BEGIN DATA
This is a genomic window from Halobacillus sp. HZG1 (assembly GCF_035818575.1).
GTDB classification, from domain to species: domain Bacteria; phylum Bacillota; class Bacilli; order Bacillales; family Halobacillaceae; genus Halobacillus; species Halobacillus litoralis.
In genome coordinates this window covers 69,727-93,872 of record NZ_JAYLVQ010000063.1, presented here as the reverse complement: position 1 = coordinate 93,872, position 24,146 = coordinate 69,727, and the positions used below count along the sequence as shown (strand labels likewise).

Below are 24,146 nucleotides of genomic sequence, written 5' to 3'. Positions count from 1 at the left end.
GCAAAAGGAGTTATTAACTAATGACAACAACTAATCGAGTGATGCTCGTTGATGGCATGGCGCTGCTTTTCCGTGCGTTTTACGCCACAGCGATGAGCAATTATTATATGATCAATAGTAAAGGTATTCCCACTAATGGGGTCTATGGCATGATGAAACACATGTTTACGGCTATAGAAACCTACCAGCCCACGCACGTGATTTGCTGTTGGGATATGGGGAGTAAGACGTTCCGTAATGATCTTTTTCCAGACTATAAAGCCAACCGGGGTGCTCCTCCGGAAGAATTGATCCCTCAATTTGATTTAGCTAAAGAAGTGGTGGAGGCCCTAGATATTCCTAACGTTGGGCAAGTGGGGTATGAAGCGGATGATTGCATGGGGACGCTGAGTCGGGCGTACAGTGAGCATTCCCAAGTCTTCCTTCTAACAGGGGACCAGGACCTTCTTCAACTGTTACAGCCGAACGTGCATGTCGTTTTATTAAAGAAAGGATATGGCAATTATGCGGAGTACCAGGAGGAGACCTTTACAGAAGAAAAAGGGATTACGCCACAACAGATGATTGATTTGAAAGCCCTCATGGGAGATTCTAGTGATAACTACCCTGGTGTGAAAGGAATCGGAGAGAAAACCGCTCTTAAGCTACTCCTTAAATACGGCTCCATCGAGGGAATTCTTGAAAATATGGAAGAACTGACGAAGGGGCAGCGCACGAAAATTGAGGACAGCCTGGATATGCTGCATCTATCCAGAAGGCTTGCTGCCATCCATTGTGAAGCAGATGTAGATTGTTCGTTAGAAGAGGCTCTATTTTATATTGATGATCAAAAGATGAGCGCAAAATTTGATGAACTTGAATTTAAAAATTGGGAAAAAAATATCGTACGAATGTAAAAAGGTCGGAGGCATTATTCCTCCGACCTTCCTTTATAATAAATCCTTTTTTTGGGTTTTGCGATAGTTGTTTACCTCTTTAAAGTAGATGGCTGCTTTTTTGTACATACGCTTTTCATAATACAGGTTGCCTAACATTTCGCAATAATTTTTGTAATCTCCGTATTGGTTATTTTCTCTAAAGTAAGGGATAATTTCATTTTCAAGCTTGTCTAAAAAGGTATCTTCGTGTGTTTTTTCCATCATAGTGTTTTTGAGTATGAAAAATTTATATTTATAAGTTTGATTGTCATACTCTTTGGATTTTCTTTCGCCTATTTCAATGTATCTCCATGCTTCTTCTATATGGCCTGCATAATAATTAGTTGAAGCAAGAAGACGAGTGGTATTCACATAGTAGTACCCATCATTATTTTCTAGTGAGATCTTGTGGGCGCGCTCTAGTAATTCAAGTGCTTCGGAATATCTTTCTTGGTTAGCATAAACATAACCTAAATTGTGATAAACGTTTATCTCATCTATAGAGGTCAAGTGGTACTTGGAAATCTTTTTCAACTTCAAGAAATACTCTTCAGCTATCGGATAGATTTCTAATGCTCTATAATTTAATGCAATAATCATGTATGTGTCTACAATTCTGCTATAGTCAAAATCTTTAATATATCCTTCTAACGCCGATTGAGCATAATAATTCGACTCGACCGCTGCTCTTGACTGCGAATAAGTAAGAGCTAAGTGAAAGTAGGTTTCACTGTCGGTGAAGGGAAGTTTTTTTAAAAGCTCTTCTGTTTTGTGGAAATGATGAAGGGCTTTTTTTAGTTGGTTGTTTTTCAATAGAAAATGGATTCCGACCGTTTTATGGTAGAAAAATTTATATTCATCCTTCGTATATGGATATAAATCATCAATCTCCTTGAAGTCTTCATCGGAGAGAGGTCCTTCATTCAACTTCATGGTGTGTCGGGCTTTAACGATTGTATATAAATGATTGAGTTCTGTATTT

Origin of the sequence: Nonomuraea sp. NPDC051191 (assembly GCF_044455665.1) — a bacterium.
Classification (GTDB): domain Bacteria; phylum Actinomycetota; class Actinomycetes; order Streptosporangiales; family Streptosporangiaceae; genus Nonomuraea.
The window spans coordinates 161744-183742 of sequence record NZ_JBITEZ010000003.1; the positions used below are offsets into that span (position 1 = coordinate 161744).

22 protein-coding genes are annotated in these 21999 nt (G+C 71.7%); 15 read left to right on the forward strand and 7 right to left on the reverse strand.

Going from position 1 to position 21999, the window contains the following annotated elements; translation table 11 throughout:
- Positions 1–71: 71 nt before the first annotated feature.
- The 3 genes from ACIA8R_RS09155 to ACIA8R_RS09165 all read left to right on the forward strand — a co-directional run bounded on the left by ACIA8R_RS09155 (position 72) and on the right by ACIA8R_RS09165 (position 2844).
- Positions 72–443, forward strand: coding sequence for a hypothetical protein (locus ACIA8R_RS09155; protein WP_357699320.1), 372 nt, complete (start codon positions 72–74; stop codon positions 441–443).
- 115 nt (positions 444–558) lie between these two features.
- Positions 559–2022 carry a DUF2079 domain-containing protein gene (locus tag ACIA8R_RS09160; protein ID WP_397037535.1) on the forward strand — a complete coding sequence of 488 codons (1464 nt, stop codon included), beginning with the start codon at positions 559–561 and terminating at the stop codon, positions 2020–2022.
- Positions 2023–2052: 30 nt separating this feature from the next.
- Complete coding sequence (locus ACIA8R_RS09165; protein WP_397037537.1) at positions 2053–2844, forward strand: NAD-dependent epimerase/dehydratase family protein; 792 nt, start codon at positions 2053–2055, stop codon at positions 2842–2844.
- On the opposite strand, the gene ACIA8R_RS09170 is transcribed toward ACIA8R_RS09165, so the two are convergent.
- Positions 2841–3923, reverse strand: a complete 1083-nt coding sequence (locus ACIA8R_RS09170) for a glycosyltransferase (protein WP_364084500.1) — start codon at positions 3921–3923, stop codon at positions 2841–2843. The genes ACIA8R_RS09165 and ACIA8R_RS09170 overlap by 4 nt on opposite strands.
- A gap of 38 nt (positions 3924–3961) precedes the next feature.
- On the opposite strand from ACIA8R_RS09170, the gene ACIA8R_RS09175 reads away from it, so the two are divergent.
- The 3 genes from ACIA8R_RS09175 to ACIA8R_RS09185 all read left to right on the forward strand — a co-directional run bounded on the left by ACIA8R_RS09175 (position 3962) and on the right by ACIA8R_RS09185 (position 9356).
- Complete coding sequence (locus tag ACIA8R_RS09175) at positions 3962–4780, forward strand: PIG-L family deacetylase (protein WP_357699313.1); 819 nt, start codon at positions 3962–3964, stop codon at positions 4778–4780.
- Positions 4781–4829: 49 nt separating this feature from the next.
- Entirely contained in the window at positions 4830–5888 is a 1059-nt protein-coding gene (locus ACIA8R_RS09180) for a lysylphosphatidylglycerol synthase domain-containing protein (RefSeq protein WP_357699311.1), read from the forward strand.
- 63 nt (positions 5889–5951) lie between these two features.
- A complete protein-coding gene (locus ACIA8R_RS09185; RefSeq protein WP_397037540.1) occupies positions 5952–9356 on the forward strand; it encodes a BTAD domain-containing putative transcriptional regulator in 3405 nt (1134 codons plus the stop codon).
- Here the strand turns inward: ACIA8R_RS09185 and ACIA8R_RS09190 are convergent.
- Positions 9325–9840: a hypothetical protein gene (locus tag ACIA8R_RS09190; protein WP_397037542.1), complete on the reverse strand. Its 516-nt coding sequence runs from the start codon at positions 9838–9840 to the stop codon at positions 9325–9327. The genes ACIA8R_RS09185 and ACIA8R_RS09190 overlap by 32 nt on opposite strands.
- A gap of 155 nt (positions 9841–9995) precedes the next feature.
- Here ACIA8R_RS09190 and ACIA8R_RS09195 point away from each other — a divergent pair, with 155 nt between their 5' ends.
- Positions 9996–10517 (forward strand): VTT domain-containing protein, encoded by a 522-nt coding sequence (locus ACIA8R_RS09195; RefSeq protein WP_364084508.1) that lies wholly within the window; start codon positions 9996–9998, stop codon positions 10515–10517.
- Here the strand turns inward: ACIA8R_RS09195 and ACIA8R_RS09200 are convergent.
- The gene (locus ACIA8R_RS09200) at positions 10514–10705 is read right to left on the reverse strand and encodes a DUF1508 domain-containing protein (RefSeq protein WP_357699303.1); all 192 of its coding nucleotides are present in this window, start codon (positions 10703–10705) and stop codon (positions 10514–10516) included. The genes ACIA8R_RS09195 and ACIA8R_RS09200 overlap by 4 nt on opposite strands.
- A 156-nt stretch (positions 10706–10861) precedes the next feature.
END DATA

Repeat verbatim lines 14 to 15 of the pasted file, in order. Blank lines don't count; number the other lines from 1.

- 115 nt (positions 444–558) lie between these two features.
- Positions 559–2022 carry a DUF2079 domain-containing protein gene (locus tag ACIA8R_RS09160; protein ID WP_397037535.1) on the forward strand — a complete coding sequence of 488 codons (1464 nt, stop codon included), beginning with the start codon at positions 559–561 and terminating at the stop codon, positions 2020–2022.